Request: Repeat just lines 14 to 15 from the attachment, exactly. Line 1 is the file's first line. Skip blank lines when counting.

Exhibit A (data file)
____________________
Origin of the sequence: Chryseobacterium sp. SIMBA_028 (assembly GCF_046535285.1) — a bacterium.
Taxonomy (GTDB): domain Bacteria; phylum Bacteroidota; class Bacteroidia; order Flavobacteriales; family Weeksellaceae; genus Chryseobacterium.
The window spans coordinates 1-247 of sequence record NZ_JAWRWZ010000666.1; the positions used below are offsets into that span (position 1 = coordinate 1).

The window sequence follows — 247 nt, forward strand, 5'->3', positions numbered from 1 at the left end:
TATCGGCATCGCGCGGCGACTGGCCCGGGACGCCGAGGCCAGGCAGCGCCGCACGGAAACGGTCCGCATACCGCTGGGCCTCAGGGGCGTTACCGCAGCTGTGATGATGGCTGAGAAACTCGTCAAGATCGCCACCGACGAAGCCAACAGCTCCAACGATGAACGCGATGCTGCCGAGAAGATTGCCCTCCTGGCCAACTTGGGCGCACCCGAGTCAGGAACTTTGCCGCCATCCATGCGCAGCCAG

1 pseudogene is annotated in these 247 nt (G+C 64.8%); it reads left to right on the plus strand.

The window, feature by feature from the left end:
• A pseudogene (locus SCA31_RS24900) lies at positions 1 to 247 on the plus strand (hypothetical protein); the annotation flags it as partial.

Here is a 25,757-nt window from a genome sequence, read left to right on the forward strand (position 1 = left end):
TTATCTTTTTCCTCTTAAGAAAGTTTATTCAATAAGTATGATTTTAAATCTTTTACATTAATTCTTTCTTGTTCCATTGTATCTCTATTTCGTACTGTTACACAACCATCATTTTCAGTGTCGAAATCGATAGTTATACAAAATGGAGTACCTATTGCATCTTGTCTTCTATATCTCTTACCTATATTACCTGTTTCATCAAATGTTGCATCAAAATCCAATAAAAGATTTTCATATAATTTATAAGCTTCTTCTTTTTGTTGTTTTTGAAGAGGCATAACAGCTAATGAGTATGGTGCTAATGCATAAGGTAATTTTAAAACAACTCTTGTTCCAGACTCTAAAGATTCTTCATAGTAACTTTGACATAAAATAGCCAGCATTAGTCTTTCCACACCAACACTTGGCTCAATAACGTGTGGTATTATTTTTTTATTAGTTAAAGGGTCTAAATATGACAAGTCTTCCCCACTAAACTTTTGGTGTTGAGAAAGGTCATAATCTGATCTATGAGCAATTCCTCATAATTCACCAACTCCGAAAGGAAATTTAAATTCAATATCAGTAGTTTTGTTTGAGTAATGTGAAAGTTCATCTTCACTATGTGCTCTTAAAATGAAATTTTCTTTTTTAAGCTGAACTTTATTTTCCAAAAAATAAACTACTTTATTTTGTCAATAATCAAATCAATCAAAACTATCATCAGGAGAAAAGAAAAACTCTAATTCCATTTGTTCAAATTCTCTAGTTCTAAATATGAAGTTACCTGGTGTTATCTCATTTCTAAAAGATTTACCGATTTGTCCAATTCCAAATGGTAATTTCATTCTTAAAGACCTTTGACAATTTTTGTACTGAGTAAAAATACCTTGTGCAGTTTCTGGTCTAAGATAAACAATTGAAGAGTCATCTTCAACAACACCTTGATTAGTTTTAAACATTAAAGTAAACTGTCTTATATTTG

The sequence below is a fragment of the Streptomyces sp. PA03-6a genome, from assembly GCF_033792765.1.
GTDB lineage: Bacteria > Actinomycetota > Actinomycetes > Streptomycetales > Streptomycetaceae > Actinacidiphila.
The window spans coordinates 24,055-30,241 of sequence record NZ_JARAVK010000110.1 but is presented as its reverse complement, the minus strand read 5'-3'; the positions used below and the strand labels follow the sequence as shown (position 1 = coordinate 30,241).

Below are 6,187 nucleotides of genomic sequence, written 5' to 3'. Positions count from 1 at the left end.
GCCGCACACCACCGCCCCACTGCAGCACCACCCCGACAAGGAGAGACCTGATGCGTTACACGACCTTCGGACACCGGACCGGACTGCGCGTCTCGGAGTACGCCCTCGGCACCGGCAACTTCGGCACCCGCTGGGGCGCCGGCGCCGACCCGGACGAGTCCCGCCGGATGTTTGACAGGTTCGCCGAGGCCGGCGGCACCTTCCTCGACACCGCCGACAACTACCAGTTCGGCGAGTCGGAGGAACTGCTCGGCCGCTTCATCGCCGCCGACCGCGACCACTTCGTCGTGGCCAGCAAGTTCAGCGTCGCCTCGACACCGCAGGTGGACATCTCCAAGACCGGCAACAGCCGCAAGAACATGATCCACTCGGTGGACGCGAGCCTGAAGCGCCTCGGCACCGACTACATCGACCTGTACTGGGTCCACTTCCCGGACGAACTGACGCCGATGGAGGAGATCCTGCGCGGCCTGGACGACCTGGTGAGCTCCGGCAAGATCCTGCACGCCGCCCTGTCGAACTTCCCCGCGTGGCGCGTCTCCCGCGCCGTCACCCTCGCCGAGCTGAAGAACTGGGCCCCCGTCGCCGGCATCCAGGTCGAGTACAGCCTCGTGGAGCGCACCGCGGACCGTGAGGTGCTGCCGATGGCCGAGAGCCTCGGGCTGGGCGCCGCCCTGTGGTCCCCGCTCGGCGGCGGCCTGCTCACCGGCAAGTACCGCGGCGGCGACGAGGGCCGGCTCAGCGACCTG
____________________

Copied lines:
Below are 6,187 nucleotides of genomic sequence, written 5' to 3'. Positions count from 1 at the left end.
GCCGCACACCACCGCCCCACTGCAGCACCACCCCGACAAGGAGAGACCTGATGCGTTACACGACCTTCGGACACCGGACCGGACTGCGCGTCTCGGAGTACGCCCTCGGCACCGGCAACTTCGGCACCCGCTGGGGCGCCGGCGCCGACCCGGACGAGTCCCGCCGGATGTTTGACAGGTTCGCCGAGGCCGGCGGCACCTTCCTCGACACCGCCGACAACTACCAGTTCGGCGAGTCGGAGGAACTGCTCGGCCGCTTCATCGCCGCCGACCGCGACCACTTCGTCGTGGCCAGCAAGTTCAGCGTCGCCTCGACACCGCAGGTGGACATCTCCAAGACCGGCAACAGCCGCAAGAACATGATCCACTCGGTGGACGCGAGCCTGAAGCGCCTCGGCACCGACTACATCGACCTGTACTGGGTCCACTTCCCGGACGAACTGACGCCGATGGAGGAGATCCTGCGCGGCCTGGACGACCTGGTGAGCTCCGGCAAGATCCTGCACGCCGCCCTGTCGAACTTCCCCGCGTGGCGCGTCTCCCGCGCCGTCACCCTCGCCGAGCTGAAGAACTGGGCCCCCGTCGCCGGCATCCAGGTCGAGTACAGCCTCGTGGAGCGCACCGCGGACCGTGAGGTGCTGCCGATGGCCGAGAGCCTCGGGCTGGGCGCCGCCCTGTGGTCCCCGCTCGGCGGCGGCCTGCTCACCGGCAAGTACCGCGGCGGCGACGAGGGCCGGCTCAGCGACCTG